Horn knew nothing about manufacturing ammunition, but he was a savvy businessman. Since larger ammunition brands controlled trade channels, Horn had to use creative marketing tactics. He sent hand-typed letters to dentists, doctors, barbers and family-owned hardware stores throughout the Midwest, encouraging them to sell Federal shotshells and rimfire ammunition in their stores. Many of these shipments Horn delivered himself in his red Buick Tourer.
Horn also delivered paychecks to his employees, who anxiously awaited the arrival of his Buick each Friday during the brand’s early days. On a few occasions, Horn never showed, but when profits began to materialize and demand for Federal ammunition increased, the always-natty Horn never missed an opportunity to distribute employee paychecks personally.
Internal memos found in Federal’s archives demonstrate that Horn was dedicated to the safety and welfare of his employees, too. In a 1933 memo to plant manager Bob Ehlen, Horn said he was “ashamed to have an employee of this company go in and eat in such a place,” and in addition to signing the typed letter, Horn also wrote, “clean up or close up!” Horn’s commitment to safety would later prompt him to start Hoffman Engineering, a company within Federal that manufactured safety equipment.
Horn believed hunters played a vital role in conservation, and he supported many organizations that worked to preserve the health of ecosystems and protect both game and non-game species. Horn served as chairman of the Minnesota Conservation Commission beginning in 1933.
The following year, he helped establish 4-H conservation camps across the country, which Federal sponsored. In the 1930s, Federal commissioned a series of informative advertisements and posters encouraging hunters to shoot safely, take no more than their limits, clean up at campsites, and more. In 1955, Horn was named to the Minnesota Water Resources Board.
One of Horn’s greatest achievements was obtaining an $87 million government contract to construct and operate the Twin Cities Ordnance Plant in New Brighton, Minn., in 1941. The plant produced more than 5 billion rounds of .30-, .45-, and .50-caliber centerfire ammunition during World War II. Federal employees were sent to Frankford Arsenal in Philadelphia, Penn., to learn to build centerfire ammunition, and their knowledge, along with capital and machining resources provided by the TCOP contract, allowed Federal to manufacture rifle and handgun ammunition beginning in 1963.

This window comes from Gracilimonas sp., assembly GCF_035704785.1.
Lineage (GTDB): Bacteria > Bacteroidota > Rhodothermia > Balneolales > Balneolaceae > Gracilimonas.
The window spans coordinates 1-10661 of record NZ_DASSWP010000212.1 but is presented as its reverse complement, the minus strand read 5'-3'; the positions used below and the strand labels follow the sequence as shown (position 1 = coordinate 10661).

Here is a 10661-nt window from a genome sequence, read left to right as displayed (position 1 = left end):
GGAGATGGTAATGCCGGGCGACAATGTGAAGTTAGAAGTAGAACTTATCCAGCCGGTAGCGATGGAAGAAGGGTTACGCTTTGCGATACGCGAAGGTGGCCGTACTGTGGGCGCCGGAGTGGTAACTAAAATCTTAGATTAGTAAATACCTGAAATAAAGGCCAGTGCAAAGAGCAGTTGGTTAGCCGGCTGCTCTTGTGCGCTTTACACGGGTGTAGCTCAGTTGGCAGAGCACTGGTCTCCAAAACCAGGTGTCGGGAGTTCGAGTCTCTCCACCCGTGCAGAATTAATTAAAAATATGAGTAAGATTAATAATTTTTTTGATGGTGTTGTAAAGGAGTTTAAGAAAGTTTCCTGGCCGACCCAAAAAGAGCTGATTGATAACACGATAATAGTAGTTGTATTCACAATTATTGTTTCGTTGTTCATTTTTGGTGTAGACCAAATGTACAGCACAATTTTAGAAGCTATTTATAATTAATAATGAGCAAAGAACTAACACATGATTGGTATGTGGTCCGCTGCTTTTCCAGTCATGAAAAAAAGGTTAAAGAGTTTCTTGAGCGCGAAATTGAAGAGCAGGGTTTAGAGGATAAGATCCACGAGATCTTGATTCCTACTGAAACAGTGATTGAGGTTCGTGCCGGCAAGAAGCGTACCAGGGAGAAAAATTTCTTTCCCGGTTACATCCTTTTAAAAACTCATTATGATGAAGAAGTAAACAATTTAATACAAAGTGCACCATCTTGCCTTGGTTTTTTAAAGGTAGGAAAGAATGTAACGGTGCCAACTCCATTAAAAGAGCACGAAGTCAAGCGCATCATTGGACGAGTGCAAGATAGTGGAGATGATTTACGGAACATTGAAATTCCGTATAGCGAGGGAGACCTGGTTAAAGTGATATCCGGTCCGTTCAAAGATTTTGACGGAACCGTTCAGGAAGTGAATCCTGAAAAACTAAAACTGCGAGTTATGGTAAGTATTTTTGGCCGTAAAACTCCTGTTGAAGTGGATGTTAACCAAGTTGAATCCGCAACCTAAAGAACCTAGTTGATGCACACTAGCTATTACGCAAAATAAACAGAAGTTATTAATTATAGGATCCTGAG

Charles Horn stepped down as president of Federal in 1974 and assumed the position as chairman of the board. In 1977, his son William took over as president. In 1978, shortly after retiring from Federal, Horn died at the age of 90.
Bob Ehlen joined Federal while still in high school, initially working as the company’s groundskeeper and in the mail room. Ehlen was a motivated, diligent worker, and shortly after he was hired, Ehlen could operate every machine in the factory. He also worked assembling parts and in the packaging department.
While still in his early 20s, Ehlen had proven himself to be an employee capable of mastering new tasks in short order. In 1929, just six years after he started work at Federal, the 23-year-old Ehlen was promoted to plant manager.
In 1940, Ehlen was named vice president and general manager. Shortly, Federal secured the contract to construct and operate the Twin Cities Ordnance Plant, the second largest ammunition plant in the world at the time.
Ehlen inspects a .50-caliber round at TCOP during the war. Ehlen worked for Federal for more than 50 years, serving as plant manager and eventually chairman of the board.
At the height of the war, TCOP employed 26,000 people, and Ehlen, still in his 30s, was given the task of overseeing manufacturing at the factory. His dedicated service earned Ehlen high praise both from executives at Federal and government employees alike.
So valuable were Bob Ehlen’s efforts that when he asked to join the military, the government denied his request because his work at TCOP was deemed essential. Ehlen served on Anoka’s city planning commission and on the Anoka school board. He also served as the town’s mayor for 12 years. At Ehlen’s request, Federal funded Anoka’s city hall, a public swimming pool, a hospital, and other facilities to enhance the quality of life in the area.
Ehlen was named executive vice president of Federal and vice chairman of the board. After Horn died in 1978, Ehlen took over the role of chairman of the board until he retired in 1981. At the time of his retirement, Ehlen had worked for Federal for 57 years.